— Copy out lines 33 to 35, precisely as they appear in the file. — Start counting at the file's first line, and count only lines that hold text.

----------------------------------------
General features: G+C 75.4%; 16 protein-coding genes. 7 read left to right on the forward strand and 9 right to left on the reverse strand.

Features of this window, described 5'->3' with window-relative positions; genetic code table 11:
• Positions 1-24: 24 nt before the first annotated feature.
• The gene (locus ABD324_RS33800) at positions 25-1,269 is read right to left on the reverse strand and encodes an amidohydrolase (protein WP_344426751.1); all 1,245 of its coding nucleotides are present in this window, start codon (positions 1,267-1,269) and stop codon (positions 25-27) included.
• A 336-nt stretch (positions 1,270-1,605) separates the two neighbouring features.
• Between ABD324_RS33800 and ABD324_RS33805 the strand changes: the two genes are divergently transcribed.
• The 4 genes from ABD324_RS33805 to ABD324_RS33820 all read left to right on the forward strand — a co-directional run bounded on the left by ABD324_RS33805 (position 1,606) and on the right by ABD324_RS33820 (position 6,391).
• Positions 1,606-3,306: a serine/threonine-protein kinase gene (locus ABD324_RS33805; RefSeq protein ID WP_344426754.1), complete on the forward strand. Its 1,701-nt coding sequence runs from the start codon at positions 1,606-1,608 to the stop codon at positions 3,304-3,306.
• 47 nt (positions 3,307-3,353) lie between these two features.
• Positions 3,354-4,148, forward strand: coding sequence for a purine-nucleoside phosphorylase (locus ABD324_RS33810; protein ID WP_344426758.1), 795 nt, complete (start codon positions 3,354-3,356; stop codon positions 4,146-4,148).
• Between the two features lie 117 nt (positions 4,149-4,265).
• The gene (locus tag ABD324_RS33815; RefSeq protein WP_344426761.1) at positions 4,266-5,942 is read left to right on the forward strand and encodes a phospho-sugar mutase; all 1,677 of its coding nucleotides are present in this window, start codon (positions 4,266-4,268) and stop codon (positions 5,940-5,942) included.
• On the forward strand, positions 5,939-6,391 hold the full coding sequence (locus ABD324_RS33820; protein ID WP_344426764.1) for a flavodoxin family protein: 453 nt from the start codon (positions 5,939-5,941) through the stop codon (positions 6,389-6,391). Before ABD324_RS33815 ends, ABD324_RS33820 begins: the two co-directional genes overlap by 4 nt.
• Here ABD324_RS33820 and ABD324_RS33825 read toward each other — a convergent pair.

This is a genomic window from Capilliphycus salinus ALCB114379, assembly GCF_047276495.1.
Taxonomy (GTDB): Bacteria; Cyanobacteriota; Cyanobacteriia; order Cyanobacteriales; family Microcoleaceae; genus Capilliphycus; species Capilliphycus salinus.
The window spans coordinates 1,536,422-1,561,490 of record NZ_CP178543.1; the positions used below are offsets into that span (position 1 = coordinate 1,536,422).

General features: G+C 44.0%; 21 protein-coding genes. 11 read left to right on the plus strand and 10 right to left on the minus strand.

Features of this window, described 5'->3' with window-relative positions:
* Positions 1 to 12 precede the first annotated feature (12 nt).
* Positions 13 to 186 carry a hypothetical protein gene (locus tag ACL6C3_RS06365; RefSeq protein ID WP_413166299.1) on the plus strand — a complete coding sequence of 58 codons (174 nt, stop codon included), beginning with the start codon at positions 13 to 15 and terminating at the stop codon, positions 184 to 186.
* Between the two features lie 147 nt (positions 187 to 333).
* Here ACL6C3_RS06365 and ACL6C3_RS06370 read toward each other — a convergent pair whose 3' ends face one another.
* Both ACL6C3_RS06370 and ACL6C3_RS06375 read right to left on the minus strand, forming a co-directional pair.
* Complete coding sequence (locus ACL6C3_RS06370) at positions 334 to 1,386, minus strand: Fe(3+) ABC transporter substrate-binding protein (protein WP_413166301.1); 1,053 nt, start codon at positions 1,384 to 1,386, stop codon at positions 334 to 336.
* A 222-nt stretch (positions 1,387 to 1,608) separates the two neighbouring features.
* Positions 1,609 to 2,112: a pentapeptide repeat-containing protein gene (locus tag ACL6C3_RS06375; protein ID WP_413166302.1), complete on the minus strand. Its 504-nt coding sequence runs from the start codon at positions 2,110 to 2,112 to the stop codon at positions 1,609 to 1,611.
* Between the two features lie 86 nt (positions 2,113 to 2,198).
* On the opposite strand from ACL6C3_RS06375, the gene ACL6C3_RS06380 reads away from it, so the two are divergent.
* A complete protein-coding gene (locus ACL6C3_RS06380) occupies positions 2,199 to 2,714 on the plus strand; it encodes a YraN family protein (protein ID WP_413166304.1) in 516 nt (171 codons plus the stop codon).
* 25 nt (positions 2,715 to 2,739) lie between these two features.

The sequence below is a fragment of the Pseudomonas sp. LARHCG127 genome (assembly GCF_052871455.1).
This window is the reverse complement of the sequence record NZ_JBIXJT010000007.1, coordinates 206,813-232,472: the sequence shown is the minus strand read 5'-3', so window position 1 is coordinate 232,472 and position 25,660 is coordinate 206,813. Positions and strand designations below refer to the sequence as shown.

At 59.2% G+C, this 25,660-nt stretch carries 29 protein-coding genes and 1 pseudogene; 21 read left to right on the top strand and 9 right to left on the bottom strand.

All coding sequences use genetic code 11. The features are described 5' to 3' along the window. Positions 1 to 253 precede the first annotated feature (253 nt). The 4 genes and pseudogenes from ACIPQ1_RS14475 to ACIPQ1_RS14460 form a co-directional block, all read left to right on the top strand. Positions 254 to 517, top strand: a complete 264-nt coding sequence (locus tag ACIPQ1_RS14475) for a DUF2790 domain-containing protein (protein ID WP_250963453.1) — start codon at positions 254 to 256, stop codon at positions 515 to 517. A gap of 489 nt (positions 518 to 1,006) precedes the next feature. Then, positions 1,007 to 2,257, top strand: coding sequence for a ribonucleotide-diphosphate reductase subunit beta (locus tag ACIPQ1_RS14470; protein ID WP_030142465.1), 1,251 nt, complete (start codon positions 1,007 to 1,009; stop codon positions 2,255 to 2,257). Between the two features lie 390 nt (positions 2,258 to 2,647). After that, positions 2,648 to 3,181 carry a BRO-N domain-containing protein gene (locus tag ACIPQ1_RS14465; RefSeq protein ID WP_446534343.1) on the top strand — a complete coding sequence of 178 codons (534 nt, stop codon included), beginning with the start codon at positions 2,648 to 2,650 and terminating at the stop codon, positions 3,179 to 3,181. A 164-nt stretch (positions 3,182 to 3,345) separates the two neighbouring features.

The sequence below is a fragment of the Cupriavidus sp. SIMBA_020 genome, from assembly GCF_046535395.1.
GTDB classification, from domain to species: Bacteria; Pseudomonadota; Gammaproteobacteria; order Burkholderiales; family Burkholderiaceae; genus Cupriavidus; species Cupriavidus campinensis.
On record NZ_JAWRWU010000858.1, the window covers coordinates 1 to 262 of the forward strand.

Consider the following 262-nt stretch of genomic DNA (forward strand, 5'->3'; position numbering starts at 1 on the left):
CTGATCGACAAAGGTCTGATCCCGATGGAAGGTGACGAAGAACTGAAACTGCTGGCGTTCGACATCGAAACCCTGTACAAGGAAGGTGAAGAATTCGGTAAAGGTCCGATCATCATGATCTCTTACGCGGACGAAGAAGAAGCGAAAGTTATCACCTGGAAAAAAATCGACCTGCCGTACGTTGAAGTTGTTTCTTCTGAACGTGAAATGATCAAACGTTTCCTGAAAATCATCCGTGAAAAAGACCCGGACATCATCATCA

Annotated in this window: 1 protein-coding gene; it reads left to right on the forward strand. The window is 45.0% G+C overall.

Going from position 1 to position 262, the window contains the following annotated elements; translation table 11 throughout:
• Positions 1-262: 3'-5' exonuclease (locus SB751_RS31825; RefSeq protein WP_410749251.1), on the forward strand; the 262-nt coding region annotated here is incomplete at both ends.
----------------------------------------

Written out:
This window is the reverse complement of the sequence record NZ_JBIXJT010000007.1, coordinates 206,813-232,472: the sequence shown is the minus strand read 5'-3', so window position 1 is coordinate 232,472 and position 25,660 is coordinate 206,813. Positions and strand designations below refer to the sequence as shown.

At 59.2% G+C, this 25,660-nt stretch carries 29 protein-coding genes and 1 pseudogene; 21 read left to right on the top strand and 9 right to left on the bottom strand.

All coding sequences use genetic code 11. The features are described 5' to 3' along the window. Positions 1 to 253 precede the first annotated feature (253 nt). The 4 genes and pseudogenes from ACIPQ1_RS14475 to ACIPQ1_RS14460 form a co-directional block, all read left to right on the top strand. Positions 254 to 517, top strand: a complete 264-nt coding sequence (locus tag ACIPQ1_RS14475) for a DUF2790 domain-containing protein (protein ID WP_250963453.1) — start codon at positions 254 to 256, stop codon at positions 515 to 517. A gap of 489 nt (positions 518 to 1,006) precedes the next feature. Then, positions 1,007 to 2,257, top strand: coding sequence for a ribonucleotide-diphosphate reductase subunit beta (locus tag ACIPQ1_RS14470; protein ID WP_030142465.1), 1,251 nt, complete (start codon positions 1,007 to 1,009; stop codon positions 2,255 to 2,257). Between the two features lie 390 nt (positions 2,258 to 2,647). After that, positions 2,648 to 3,181 carry a BRO-N domain-containing protein gene (locus tag ACIPQ1_RS14465; RefSeq protein ID WP_446534343.1) on the top strand — a complete coding sequence of 178 codons (534 nt, stop codon included), beginning with the start codon at positions 2,648 to 2,650 and terminating at the stop codon, positions 3,179 to 3,181. A 164-nt stretch (positions 3,182 to 3,345) separates the two neighbouring features.